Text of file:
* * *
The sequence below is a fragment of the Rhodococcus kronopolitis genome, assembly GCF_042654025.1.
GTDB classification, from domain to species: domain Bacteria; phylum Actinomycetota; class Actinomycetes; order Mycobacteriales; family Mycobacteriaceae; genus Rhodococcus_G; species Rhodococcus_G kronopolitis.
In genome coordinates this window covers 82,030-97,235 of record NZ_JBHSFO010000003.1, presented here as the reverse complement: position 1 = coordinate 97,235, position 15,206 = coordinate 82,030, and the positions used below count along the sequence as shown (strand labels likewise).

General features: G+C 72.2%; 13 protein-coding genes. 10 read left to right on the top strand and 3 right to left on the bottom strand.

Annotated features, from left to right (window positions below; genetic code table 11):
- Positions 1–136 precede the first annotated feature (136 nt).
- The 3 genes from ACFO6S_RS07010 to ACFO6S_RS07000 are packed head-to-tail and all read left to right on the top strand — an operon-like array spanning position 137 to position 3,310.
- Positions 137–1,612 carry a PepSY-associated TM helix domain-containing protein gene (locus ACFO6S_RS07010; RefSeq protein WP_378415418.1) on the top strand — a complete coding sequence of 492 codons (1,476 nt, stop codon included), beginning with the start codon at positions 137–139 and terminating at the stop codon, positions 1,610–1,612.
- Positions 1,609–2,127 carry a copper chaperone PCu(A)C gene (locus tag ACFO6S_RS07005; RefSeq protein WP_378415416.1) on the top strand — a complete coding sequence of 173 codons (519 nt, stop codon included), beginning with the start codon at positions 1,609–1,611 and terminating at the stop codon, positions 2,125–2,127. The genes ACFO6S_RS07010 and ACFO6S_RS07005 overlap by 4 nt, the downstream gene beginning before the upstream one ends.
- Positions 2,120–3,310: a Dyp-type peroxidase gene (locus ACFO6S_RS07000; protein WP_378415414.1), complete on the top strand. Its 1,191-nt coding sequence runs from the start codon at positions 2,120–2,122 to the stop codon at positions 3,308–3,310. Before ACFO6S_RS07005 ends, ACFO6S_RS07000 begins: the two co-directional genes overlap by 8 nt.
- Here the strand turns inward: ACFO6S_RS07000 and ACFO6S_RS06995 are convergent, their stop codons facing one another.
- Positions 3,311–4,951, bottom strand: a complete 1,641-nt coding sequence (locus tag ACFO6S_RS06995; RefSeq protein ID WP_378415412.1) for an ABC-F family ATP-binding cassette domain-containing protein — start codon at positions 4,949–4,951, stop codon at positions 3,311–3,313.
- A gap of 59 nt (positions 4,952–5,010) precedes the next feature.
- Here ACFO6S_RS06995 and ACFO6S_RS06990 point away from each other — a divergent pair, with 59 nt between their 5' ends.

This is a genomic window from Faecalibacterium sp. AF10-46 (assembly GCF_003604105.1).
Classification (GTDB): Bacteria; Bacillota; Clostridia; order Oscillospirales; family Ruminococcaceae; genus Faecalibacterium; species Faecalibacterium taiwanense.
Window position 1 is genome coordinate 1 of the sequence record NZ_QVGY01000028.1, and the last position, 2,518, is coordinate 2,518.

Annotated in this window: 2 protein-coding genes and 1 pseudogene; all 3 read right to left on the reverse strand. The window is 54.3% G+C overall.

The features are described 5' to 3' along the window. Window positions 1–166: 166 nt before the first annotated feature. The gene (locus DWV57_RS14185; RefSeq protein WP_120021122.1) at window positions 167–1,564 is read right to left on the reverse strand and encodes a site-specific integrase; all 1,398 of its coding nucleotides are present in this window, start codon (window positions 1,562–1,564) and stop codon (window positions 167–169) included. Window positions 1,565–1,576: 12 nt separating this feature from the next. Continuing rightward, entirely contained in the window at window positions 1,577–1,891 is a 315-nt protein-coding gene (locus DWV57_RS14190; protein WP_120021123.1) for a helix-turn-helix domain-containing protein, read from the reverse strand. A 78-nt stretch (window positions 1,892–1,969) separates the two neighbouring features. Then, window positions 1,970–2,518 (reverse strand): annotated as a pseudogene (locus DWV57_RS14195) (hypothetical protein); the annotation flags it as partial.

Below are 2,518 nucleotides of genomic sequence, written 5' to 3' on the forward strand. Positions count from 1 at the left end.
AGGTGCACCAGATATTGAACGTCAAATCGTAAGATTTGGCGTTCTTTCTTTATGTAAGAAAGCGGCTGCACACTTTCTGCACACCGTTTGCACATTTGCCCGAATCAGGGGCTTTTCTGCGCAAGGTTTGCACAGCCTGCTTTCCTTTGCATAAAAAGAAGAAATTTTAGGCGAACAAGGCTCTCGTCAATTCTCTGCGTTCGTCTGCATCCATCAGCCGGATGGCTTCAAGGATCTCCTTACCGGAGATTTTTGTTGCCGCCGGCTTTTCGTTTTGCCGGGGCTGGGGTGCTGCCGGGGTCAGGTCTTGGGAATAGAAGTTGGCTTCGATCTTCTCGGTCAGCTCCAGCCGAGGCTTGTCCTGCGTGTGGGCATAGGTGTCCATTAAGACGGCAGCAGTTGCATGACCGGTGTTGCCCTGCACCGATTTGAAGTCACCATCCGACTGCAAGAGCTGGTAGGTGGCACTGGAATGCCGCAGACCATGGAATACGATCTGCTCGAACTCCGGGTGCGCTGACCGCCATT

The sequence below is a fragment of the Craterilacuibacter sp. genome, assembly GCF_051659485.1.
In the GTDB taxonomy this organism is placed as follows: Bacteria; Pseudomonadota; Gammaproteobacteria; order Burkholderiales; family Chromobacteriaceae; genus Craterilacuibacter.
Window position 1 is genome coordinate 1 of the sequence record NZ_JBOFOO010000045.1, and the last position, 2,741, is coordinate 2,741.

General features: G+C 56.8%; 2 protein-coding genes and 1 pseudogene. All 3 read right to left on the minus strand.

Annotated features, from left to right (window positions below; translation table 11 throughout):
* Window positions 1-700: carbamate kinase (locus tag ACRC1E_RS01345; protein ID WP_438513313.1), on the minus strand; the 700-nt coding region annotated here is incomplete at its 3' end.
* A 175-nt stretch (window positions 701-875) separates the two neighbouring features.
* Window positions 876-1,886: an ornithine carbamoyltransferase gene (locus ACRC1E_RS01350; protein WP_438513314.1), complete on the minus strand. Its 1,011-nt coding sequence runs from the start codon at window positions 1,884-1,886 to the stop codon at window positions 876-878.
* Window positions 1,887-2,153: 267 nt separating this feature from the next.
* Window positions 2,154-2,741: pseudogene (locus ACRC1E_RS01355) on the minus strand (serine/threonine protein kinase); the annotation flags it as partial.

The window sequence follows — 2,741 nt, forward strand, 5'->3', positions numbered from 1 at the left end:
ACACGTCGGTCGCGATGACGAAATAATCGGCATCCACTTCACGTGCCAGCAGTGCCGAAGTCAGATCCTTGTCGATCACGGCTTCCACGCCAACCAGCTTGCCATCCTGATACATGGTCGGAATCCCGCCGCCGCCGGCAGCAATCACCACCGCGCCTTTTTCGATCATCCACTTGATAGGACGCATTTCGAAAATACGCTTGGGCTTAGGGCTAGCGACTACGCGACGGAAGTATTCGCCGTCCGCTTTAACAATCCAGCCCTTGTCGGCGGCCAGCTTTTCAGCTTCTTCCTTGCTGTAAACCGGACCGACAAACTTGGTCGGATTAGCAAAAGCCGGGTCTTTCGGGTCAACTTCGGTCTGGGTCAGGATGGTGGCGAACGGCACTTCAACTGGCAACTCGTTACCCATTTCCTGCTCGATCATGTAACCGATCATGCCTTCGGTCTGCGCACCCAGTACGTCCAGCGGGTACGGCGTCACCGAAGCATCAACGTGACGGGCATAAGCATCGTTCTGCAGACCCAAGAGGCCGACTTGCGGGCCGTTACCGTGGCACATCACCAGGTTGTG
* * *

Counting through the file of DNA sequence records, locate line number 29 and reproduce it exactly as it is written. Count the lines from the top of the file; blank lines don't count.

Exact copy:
* Window positions 876-1,886: an ornithine carbamoyltransferase gene (locus ACRC1E_RS01350; protein WP_438513314.1), complete on the minus strand. Its 1,011-nt coding sequence runs from the start codon at window positions 1,884-1,886 to the stop codon at window positions 876-878.